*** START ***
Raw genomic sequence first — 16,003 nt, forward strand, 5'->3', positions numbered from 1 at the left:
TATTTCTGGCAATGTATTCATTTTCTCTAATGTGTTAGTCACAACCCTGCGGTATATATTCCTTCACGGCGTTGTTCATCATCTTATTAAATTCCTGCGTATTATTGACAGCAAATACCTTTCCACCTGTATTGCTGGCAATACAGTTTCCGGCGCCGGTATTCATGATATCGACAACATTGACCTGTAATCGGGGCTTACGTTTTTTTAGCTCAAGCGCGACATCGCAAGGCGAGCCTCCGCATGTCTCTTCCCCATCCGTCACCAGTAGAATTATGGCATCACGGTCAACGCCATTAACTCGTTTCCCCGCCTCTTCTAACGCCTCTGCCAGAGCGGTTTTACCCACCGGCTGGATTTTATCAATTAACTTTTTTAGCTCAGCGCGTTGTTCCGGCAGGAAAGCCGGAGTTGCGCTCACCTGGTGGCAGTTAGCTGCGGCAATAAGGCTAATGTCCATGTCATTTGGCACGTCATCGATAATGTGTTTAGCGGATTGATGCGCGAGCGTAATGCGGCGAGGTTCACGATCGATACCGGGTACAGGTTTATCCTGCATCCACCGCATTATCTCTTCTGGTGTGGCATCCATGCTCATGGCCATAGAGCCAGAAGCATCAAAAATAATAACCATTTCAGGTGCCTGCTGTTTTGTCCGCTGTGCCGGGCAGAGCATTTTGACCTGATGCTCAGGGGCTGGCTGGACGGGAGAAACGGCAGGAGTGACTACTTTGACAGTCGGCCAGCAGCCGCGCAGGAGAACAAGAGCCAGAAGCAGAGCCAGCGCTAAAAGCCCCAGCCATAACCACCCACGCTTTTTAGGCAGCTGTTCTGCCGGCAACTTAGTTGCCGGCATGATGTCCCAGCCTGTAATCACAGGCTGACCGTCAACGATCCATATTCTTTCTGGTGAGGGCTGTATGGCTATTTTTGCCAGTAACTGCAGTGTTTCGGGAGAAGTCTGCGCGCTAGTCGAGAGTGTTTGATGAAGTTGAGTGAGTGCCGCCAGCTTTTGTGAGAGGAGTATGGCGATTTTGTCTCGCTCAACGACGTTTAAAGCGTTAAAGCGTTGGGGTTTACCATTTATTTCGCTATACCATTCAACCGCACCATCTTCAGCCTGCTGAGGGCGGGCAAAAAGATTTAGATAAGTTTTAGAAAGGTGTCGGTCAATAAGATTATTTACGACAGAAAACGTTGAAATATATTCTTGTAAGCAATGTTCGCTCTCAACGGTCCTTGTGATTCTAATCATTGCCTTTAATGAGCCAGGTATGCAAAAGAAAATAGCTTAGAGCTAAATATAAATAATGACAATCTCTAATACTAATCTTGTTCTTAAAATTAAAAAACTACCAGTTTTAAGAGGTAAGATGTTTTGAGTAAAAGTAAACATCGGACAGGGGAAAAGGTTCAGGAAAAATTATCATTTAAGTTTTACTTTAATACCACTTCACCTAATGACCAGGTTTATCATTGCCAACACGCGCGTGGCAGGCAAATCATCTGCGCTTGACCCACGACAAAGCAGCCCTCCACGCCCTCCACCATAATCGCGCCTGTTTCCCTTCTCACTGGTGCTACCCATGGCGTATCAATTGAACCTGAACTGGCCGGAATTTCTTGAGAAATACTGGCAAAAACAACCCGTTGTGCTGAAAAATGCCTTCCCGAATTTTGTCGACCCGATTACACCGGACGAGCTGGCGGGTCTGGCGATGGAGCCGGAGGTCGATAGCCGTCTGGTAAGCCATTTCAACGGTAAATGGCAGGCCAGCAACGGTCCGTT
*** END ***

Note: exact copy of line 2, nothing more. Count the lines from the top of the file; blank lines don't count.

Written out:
TATTTCTGGCAATGTATTCATTTTCTCTAATGTGTTAGTCACAACCCTGCGGTATATATTCCTTCACGGCGTTGTTCATCATCTTATTAAATTCCTGCGTATTATTGACAGCAAATACCTTTCCACCTGTATTGCTGGCAATACAGTTTCCGGCGCCGGTATTCATGATATCGACAACATTGACCTGTAATCGGGGCTTACGTTTTTTTAGCTCAAGCGCGACATCGCAAGGCGAGCCTCCGCATGTCTCTTCCCCATCCGTCACCAGTAGAATTATGGCATCACGGTCAACGCCATTAACTCGTTTCCCCGCCTCTTCTAACGCCTCTGCCAGAGCGGTTTTACCCACCGGCTGGATTTTATCAATTAACTTTTTTAGCTCAGCGCGTTGTTCCGGCAGGAAAGCCGGAGTTGCGCTCACCTGGTGGCAGTTAGCTGCGGCAATAAGGCTAATGTCCATGTCATTTGGCACGTCATCGATAATGTGTTTAGCGGATTGATGCGCGAGCGTAATGCGGCGAGGTTCACGATCGATACCGGGTACAGGTTTATCCTGCATCCACCGCATTATCTCTTCTGGTGTGGCATCCATGCTCATGGCCATAGAGCCAGAAGCATCAAAAATAATAACCATTTCAGGTGCCTGCTGTTTTGTCCGCTGTGCCGGGCAGAGCATTTTGACCTGATGCTCAGGGGCTGGCTGGACGGGAGAAACGGCAGGAGTGACTACTTTGACAGTCGGCCAGCAGCCGCGCAGGAGAACAAGAGCCAGAAGCAGAGCCAGCGCTAAAAGCCCCAGCCATAACCACCCACGCTTTTTAGGCAGCTGTTCTGCCGGCAACTTAGTTGCCGGCATGATGTCCCAGCCTGTAATCACAGGCTGACCGTCAACGATCCATATTCTTTCTGGTGAGGGCTGTATGGCTATTTTTGCCAGTAACTGCAGTGTTTCGGGAGAAGTCTGCGCGCTAGTCGAGAGTGTTTGATGAAGTTGAGTGAGTGCCGCCAGCTTTTGTGAGAGGAGTATGGCGATTTTGTCTCGCTCAACGACGTTTAAAGCGTTAAAGCGTTGGGGTTTACCATTTATTTCGCTATACCATTCAACCGCACCATCTTCAGCCTGCTGAGGGCGGGCAAAAAGATTTAGATAAGTTTTAGAAAGGTGTCGGTCAATAAGATTATTTACGACAGAAAACGTTGAAATATATTCTTGTAAGCAATGTTCGCTCTCAACGGTCCTTGTGATTCTAATCATTGCCTTTAATGAGCCAGGTATGCAAAAGAAAATAGCTTAGAGCTAAATATAAATAATGACAATCTCTAATACTAATCTTGTTCTTAAAATTAAAAAACTACCAGTTTTAAGAGGTAAGATGTTTTGAGTAAAAGTAAACATCGGACAGGGGAAAAGGTTCAGGAAAAATTATCATTTAAGTTTTACTTTAATACCACTTCACCTAATGACCAGGTTTATCATTGCCAACACGCGCGTGGCAGGCAAATCATCTGCGCTTGACCCACGACAAAGCAGCCCTCCACGCCCTCCACCATAATCGCGCCTGTTTCCCTTCTCACTGGTGCTACCCATGGCGTATCAATTGAACCTGAACTGGCCGGAATTTCTTGAGAAATACTGGCAAAAACAACCCGTTGTGCTGAAAAATGCCTTCCCGAATTTTGTCGACCCGATTACACCGGACGAGCTGGCGGGTCTGGCGATGGAGCCGGAGGTCGATAGCCGTCTGGTAAGCCATTTCAACGGTAAATGGCAGGCCAGCAACGGTCCGTT